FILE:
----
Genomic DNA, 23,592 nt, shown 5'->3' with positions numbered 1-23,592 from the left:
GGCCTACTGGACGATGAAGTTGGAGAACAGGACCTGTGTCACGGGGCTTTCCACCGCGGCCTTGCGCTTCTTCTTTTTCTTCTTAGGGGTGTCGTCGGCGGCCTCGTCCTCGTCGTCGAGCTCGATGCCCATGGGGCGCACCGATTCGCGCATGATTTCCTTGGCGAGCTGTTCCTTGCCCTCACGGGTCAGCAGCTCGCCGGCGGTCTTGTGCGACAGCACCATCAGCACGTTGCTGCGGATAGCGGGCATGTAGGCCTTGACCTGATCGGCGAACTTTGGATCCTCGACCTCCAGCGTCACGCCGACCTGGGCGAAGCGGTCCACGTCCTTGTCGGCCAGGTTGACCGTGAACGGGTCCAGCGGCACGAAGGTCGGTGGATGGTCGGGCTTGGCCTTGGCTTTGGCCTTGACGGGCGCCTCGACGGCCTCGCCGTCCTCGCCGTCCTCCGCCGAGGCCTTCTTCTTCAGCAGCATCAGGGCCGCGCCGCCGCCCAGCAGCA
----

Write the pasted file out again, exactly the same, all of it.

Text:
Genomic DNA, 23,592 nt, shown 5'->3' with positions numbered 1-23,592 from the left:
GGCCTACTGGACGATGAAGTTGGAGAACAGGACCTGTGTCACGGGGCTTTCCACCGCGGCCTTGCGCTTCTTCTTTTTCTTCTTAGGGGTGTCGTCGGCGGCCTCGTCCTCGTCGTCGAGCTCGATGCCCATGGGGCGCACCGATTCGCGCATGATTTCCTTGGCGAGCTGTTCCTTGCCCTCACGGGTCAGCAGCTCGCCGGCGGTCTTGTGCGACAGCACCATCAGCACGTTGCTGCGGATAGCGGGCATGTAGGCCTTGACCTGATCGGCGAACTTTGGATCCTCGACCTCCAGCGTCACGCCGACCTGGGCGAAGCGGTCCACGTCCTTGTCGGCCAGGTTGACCGTGAACGGGTCCAGCGGCACGAAGGTCGGTGGATGGTCGGGCTTGGCCTTGGCTTTGGCCTTGACGGGCGCCTCGACGGCCTCGCCGTCCTCGCCGTCCTCCGCCGAGGCCTTCTTCTTCAGCAGCATCAGGGCCGCGCCGCCGCCCAGCAGCA